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Thought Leaders“I’ve never written a line of code in my tech career”

“I’ve never written a line of code in my tech career”

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Amelia Bampton, 38, Regional Director of Codurance UK North, is on a mission to break down stereotypical entry barriers to tech after the pandemic caused many to consider a career change.


During an exemplary two decades in tech Amelia Bampton hasn’t so much as written one line of code.
The 38-year-old has lived and worked through the digital age – in multiple high profile jobs – for companies including Vodafone and JD Williams.

She’s now Regional Director of Codurance UK North, a £8 million turnover software consultancy that employs more than 100 people across its three European offices, London, Barcelona and Manchester.

As leader of the Manchester base Amelia often attributes thought to the city’s thriving tech ecosystem and its ripple effect potential.

“You don’t have to be a developer to have a great career in tech,” said Amelia. “I’ve never written a line of code in my tech career. I’ve had many different roles, enjoyed myself and continue to. And I like to think that I play a valuable part in any kind of technology delivery team or company.”

Mum-of-two Amelia, from Cheshire, joined Codurance from Chicago based company ThoughtWorks in July last year and has since hired a raft of new recruits.

That came after Codurance, which has a client base that includes ASOS, eClinicalWorks, Roche and Cazoo, the UK’s fastest growing unicorn, achieved company-wide year-on-year growth of 97%.

Despite the tech sector having come so far compared to when she started out Amelia says the industry has a way to go when it comes to breaking down stereotypical entry barriers.

“I was used to always being the only female on the team but I never questioned it, it was just the way the world was back in the early noughties,” said Amelia.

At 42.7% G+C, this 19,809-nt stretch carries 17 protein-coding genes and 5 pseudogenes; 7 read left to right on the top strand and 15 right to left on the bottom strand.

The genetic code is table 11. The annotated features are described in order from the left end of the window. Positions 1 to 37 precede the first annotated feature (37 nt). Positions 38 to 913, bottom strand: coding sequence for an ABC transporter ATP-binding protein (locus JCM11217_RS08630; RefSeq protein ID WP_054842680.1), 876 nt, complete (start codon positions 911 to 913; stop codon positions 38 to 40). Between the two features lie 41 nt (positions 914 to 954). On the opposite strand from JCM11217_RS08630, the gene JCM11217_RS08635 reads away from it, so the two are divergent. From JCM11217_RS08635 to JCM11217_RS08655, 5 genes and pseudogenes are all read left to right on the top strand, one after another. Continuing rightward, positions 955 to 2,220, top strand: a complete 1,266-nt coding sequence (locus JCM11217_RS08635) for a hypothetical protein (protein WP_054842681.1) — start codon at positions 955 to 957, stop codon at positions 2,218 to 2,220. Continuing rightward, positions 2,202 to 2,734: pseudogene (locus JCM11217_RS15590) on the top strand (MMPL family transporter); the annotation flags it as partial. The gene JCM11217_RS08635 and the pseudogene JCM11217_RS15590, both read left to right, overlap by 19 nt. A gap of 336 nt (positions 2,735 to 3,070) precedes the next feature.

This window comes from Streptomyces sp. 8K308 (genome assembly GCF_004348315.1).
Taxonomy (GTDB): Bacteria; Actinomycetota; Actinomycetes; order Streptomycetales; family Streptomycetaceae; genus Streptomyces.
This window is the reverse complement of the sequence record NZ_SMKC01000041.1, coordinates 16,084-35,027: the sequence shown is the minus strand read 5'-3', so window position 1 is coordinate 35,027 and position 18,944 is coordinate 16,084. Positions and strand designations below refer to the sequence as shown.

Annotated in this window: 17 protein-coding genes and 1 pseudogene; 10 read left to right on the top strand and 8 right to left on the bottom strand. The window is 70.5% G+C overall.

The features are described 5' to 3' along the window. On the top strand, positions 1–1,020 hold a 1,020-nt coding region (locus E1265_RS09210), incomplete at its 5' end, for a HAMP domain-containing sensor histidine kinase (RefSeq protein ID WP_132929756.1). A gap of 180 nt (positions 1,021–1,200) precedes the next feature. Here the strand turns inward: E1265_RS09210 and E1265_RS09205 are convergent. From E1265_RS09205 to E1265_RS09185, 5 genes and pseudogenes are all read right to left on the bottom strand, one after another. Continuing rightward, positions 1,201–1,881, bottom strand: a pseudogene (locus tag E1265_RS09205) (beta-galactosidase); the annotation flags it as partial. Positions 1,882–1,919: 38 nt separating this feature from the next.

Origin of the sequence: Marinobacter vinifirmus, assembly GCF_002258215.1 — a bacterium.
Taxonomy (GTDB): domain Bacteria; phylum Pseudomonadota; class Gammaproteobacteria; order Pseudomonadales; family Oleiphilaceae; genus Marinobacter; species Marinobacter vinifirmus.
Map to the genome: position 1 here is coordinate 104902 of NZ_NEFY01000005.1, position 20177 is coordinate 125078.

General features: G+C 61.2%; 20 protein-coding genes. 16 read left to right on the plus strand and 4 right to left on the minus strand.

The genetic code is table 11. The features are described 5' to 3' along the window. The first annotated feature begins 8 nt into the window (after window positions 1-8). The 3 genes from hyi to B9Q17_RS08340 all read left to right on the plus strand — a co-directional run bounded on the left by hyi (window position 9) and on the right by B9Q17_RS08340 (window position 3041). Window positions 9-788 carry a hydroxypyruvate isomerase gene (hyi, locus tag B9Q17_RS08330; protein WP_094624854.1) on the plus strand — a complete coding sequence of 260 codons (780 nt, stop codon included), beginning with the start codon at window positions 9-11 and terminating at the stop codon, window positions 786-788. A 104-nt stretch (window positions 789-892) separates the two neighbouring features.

“There were so many imbalances, not just gender. Compare that to now and you start seeing how far we have come. But there’s always more that can be done.

“A big part of me enjoyed breaking the stereotype of being the only woman in the room so to speak.

“It’s since given me a platform to talk to younger people and those who join tech organisations, bootcamps and cohorts.”

She added: “In the past year the influx of people joining coding camp cohorts as well as those who are considering entering tech as a career change is remarkable.

“It makes me happy to see people believe that there are different avenues in and that you don’t have to follow that traditional university route.

“Taking advantage of the opportunity is important and I’m wanting to connect with organisations and companies in Manchester and beyond about how we best support the technology ecosystem. Because together we can break the cycle and stereotypes of entering technology as a career.

“The tech world of work is open to anyone, I genuinely believe there is a role for everyone, whether you are a graduate or wanting a career change. It’s exciting to continue to think about how we can harness some of those opportunities, particularly in a post pandemic world, a more face to face world.”

Codurance was founded in 2013 by Sandro Mancuso and Mashooq Badar following the pair’s launch of the London Software Craftsmanship Community – the first and largest of its kind in Europe – three years earlier.

The consultancy is a recognised industry leader in the use of quality practices and expertise, such as XP, Software Modernisation, Product Development and DevOps.


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